An assisted living facility (AFL) is different from a nursing home. AFL’s categorize into types to ensure autonomy, independence and privacy for residents. Services include bathing, dressing and supervised medication administration.

Anjelica Williamson, Resident Services Director for Parsons, said there’s alway something going on at the facility.

“We do volunteer work, have tea time and a couple of church services as well anything we can do to make sure that [the residents] have a successful and a purpose in their day,” she said.

There are three types of AFL’s. Type A facilities care for individuals who can care for themselves. These residents should be capable of evacuating the facility under emergencies and do not require 24 hour assistance.

Type B facilities cater to residents who need help with evacuation, emergency situations and nighttime attendance.

Type C has maximum of four beds and meet the licensing standards as an adult foster care facility.

Care refers to how autonomous a patient is and what service they need. An AFL offers minimal care in terms of observation and check ins with healthcare professionals.

The Texas Health Care Association (THCA) states that residents pay AFL’s for rent and other services. However, some facilities participate in the Medicade waiver program which pays for eligible Medicade residents.

Unlike an AFL, A Nursing Facility (NF) requires patients to have a medical condition that requires care by licensed and trained healthcare professionals.

According to THCA, “Residents [at a NF] must also require medical or nursing services that: (1) are ordered by a physician; (2) are dependent upon the individual’s documented medical conditions; (3) require skills of a registered or licensed vocational nurse; (4) are provided either directly by or under the supervision of a licensed nurse in a facility; and (5) are required on a regular basis.”

Payment can be private pay like an AFL or with Medicade.

The colored pins represent assisted living facilities in Travis County and the type of facility each on is. Red pins represent Type A facilities, which house residents that can take care of themselves. Yellow pins represent Type B facilities, which house residents that need help evacuating and nighttime assistance. Green pins represent Type C facilities, which are adult foster care houses.

How To Find A Facility:

Talk to your physician about facilities they recommend based on your specific needs.
Research nursing homes online — The Medicare Nursing Home Checklist has some good ideas to consider when visiting a facility.

What to Look For:

-Warm interactions between residents
-Medicare and Medicaid certification
-Handicap access
-Quality and attitude of the staff and management
-Rehabilitation programs
-Security and privacy for residents
-Therapeutic diets/special menus
-Visiting hours

Texas Revue: Diversity Meets Worlds of Talent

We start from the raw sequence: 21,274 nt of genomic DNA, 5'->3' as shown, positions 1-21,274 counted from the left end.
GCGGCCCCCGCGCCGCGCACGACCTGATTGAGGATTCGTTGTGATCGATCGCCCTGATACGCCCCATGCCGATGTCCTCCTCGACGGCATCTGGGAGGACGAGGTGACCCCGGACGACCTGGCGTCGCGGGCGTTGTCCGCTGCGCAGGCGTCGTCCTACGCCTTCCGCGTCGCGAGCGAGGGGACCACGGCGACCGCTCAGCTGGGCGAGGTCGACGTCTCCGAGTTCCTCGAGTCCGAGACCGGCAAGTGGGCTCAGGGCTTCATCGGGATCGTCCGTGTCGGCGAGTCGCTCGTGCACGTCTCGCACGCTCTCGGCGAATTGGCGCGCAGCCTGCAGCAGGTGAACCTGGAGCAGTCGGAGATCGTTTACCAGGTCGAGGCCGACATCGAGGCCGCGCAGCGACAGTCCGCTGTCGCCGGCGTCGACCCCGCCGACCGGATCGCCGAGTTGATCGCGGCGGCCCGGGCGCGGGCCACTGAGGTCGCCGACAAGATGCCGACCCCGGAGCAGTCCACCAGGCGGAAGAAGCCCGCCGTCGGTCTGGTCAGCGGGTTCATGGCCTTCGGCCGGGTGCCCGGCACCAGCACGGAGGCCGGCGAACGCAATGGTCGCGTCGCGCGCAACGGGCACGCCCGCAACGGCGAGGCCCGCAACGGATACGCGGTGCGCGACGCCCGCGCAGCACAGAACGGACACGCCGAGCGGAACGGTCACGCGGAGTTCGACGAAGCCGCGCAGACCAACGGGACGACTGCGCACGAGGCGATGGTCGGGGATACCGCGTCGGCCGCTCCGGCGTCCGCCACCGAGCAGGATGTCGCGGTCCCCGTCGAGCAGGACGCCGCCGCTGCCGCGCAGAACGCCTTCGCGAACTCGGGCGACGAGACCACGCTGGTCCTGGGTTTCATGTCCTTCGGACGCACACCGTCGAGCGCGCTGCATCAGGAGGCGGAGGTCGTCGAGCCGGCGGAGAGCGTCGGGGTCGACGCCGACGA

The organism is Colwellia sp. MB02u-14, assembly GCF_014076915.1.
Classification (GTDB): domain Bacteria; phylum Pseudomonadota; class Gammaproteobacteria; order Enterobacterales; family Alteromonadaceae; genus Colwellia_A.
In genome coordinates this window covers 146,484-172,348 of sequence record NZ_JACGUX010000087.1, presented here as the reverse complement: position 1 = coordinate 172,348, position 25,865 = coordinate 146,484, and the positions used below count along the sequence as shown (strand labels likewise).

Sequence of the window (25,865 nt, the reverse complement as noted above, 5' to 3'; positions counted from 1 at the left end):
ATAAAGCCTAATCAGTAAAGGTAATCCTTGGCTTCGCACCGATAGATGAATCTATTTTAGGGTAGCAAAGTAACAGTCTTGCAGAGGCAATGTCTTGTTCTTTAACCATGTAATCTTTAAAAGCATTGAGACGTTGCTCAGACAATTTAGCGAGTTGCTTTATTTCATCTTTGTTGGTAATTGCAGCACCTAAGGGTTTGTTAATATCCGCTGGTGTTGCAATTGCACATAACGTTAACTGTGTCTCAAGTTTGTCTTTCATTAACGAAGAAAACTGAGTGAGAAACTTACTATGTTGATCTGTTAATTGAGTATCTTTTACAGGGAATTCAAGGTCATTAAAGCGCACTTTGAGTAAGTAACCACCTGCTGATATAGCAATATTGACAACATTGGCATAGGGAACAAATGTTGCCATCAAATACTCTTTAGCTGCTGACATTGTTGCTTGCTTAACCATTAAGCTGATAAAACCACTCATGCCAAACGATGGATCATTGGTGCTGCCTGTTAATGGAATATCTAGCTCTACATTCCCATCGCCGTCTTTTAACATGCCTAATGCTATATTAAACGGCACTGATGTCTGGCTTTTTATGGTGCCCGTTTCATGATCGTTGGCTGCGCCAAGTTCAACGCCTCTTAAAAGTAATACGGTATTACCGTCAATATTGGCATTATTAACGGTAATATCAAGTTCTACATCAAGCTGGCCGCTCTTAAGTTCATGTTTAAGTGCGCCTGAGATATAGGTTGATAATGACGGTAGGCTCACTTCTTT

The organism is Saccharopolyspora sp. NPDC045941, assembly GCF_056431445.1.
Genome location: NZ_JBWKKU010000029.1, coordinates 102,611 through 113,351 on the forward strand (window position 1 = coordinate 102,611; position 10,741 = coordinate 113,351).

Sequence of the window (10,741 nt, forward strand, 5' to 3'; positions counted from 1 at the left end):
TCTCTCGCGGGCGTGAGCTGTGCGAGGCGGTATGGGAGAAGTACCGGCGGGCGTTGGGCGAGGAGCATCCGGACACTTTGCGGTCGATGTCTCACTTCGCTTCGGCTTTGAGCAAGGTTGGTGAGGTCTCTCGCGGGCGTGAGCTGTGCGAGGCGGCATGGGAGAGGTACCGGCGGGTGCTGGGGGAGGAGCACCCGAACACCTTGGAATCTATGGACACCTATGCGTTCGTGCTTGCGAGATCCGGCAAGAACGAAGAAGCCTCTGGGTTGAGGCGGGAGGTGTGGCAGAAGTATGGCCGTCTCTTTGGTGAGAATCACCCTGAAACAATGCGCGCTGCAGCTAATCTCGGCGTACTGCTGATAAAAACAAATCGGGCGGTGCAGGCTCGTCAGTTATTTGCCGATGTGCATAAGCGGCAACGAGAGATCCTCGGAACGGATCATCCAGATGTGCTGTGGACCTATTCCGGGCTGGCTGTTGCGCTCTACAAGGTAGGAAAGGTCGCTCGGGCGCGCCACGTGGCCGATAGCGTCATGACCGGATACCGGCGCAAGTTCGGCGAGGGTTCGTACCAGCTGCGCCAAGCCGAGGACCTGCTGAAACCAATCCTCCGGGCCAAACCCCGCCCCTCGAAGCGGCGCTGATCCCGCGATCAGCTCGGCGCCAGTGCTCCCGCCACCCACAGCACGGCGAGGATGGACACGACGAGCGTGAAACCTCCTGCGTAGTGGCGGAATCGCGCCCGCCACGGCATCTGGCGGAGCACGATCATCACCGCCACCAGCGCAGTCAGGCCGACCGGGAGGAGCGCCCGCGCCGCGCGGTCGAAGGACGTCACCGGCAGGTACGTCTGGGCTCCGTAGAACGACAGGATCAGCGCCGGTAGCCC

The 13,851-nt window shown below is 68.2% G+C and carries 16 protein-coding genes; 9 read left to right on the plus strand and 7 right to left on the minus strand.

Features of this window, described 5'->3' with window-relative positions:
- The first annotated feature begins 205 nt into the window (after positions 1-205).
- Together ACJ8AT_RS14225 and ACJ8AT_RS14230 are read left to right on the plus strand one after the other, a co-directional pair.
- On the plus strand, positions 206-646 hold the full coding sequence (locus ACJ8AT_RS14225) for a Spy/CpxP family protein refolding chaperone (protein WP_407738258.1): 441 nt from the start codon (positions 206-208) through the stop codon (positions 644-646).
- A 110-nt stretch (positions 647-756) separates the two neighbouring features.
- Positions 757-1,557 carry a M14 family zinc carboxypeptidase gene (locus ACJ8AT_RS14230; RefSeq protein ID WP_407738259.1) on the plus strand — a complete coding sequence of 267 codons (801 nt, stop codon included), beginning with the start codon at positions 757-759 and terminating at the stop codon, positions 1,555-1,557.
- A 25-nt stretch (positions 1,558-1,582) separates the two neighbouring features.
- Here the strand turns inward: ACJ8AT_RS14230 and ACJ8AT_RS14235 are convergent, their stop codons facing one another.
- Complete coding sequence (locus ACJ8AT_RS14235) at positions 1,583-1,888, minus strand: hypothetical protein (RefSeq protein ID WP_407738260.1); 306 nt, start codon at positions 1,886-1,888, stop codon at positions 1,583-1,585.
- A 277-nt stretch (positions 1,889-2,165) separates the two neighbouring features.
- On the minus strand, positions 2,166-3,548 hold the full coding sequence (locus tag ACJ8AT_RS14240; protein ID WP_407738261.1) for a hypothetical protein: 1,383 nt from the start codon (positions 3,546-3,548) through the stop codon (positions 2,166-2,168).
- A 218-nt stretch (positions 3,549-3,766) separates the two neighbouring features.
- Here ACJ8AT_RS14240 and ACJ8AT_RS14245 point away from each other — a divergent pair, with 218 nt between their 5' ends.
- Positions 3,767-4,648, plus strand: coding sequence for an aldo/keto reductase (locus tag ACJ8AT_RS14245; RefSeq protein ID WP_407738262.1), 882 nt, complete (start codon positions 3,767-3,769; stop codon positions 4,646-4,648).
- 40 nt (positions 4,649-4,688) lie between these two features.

By Isabella Bejar, Marina Chairez and JD Harris

Beat boxing, dancing, rapping, singing, and many more unique talents drew a full crowd at Hogg Memorial Auditorium on April 23, 2016. Nearly 1,ooo people attended the University’s largest talent show, Texas Revue.

The University of Texas at Austin began hosting their annual student-run talent shows in the 1960’s and then re-established in 1995. The Texas Revue is composed of individuals and various student organizations. Different talents continue to bring the UT community together for one night, while showcasing a variety of talented acts.

Over 55 acts auditioned, but only around 10-12 acts can be featured each year. Performers compete in a Texas tradition to win the “Best Overall” award and $1,500, while the titles of “Crowd Favorite” and “Technical Excellence” are also up for grabs.

Many may have different goals, but it is truly shown that all contestants give their heart out on the stage and hope for the best. Ray Villarreal is the first solo rapper to perform at the Texas Revue.

“I would like to get known here at UT because that would be really big for me and great exposure. I would feel on top of the world. Either way it’s been a fun ride. I’m having the time of my life and being able to do these things that not a lot of other people can say that they’ve done is great and it’s all because of music,” said Ray Villarreal.

With only five minutes on stage to showcase their talents to a panel of judges, the real work goes on months and maybe even years in advance. Each individual puts in hours of practice and sacrifice, but when doing something you’re passionate about, all that practice doesn’t feel so much like work.

“Entertaining a crowd is my favorite part of performing because I think I’m a good artist, but an even better performer. I think that’s what makes you stand out – engaging with people and getting them to sing along or even jump in the crowd and crowd surf. I think it’s fun,” Villarreal said.

The audience is really able to reflect on the importance of interpersonal cultural diversity, while being exposed to the many cultural performances. From Bollywood to mixes of hip-hop and traditional Bhangra, each performance is judged on things like creativity, technical achievements and skill.

“I was very engaged by the cultural dance and music groups who not only presented strong, well-rehearsed pieces, but also aimed to share cultural dance and music forms with a broad UT audience,” said Rebecca Rossen, judge and professional dancer, choreographer, and assistant professor in UT’s Department of Theatre and Dance.